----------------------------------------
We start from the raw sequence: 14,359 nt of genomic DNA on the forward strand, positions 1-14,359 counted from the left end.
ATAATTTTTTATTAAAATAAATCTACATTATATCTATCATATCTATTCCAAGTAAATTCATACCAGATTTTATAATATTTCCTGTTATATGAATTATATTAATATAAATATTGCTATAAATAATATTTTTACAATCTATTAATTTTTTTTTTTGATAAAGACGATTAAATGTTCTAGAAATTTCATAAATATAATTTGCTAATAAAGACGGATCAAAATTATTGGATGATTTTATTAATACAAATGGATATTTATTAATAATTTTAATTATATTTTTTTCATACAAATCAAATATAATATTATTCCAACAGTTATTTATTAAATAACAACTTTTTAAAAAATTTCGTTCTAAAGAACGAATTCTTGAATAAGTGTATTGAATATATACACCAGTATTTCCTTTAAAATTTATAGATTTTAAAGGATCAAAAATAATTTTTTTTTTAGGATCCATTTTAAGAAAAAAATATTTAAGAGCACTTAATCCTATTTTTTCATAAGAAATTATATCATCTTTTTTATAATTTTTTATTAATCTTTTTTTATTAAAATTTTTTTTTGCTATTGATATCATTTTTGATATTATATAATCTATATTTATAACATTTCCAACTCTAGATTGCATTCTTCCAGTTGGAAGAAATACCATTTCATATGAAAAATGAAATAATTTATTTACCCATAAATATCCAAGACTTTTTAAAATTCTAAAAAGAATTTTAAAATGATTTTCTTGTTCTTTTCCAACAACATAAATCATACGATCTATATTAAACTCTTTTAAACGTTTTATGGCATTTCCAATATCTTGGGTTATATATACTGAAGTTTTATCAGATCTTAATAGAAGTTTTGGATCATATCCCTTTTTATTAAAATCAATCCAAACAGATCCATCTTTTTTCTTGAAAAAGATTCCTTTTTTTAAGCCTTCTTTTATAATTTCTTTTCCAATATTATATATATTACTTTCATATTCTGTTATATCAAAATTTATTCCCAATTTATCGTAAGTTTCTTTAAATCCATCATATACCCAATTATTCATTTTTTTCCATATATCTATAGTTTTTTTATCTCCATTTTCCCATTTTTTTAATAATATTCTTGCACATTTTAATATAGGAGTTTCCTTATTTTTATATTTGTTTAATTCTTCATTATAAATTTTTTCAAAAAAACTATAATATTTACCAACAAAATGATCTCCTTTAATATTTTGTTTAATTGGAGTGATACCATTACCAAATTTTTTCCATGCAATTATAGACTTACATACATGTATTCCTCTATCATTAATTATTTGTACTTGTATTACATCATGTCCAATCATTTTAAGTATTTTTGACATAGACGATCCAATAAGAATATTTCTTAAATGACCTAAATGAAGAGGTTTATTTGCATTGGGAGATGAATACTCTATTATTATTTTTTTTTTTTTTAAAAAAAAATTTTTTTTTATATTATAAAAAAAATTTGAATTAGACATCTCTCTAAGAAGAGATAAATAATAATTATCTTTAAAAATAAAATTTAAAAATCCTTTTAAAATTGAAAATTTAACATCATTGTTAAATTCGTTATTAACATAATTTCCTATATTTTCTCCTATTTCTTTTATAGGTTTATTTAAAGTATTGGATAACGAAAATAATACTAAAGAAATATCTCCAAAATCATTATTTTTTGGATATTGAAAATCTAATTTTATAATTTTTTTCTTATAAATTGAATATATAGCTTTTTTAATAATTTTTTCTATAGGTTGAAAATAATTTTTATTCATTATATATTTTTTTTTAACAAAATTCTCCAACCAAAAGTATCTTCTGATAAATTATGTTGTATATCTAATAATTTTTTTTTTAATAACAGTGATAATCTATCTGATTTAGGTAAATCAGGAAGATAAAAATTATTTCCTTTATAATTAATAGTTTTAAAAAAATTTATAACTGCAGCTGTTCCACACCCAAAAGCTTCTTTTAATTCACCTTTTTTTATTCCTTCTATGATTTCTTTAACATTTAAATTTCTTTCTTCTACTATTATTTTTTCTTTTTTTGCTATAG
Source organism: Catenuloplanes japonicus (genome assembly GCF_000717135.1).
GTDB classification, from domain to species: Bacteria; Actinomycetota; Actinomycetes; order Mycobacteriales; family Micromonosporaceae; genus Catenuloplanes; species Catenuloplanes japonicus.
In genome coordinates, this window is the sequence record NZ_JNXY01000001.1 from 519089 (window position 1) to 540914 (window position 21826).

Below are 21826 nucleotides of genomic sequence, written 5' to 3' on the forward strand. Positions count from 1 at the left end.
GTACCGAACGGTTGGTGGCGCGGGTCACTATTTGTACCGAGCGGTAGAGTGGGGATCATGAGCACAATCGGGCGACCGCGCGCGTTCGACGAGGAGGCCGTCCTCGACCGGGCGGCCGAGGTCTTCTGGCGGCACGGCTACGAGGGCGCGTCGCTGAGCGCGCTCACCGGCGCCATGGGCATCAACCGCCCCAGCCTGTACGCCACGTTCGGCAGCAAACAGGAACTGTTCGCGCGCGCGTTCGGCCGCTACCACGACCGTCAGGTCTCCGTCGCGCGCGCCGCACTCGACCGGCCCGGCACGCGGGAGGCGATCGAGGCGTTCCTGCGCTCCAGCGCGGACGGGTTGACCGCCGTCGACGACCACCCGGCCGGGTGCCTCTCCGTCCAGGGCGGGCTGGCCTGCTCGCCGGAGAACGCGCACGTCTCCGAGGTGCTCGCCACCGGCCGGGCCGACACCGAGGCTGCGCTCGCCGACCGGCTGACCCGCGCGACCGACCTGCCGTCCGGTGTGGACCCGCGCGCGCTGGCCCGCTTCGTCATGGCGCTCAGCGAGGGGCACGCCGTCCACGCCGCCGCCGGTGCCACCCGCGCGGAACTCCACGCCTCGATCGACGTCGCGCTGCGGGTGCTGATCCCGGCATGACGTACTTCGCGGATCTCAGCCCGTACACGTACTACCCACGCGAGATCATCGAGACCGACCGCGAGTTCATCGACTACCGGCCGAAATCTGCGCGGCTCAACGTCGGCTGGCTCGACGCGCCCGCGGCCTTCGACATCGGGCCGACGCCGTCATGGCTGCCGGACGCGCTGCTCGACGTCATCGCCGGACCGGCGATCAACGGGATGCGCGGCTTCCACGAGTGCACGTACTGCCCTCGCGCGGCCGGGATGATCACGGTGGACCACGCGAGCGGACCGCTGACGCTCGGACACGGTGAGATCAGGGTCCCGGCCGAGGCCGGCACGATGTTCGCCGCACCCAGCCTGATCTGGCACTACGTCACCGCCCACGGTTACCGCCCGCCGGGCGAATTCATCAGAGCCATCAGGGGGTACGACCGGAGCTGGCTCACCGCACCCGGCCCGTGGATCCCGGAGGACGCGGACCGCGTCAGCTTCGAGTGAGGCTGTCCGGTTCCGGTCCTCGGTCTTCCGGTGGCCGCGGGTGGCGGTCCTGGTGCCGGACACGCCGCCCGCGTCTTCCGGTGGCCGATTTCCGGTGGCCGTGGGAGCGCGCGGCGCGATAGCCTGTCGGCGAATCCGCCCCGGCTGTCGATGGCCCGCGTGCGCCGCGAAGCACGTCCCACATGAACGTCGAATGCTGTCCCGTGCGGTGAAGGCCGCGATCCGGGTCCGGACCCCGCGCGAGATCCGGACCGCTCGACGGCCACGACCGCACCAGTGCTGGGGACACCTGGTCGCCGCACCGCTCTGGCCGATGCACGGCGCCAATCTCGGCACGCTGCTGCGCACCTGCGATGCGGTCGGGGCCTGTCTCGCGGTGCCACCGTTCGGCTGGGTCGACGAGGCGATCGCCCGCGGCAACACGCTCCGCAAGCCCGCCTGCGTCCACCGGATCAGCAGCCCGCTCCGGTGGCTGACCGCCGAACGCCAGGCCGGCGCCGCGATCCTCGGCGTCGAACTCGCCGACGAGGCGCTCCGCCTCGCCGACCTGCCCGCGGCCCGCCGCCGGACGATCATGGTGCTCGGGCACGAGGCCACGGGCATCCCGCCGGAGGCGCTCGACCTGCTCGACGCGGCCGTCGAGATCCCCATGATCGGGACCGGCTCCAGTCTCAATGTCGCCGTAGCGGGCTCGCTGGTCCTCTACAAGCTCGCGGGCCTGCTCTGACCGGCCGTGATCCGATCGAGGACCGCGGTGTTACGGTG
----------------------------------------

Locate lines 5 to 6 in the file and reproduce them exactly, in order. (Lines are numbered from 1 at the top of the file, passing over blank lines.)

In genome coordinates, this window is the sequence record NZ_JNXY01000001.1 from 519089 (window position 1) to 540914 (window position 21826).

Below are 21826 nucleotides of genomic sequence, written 5' to 3' on the forward strand. Positions count from 1 at the left end.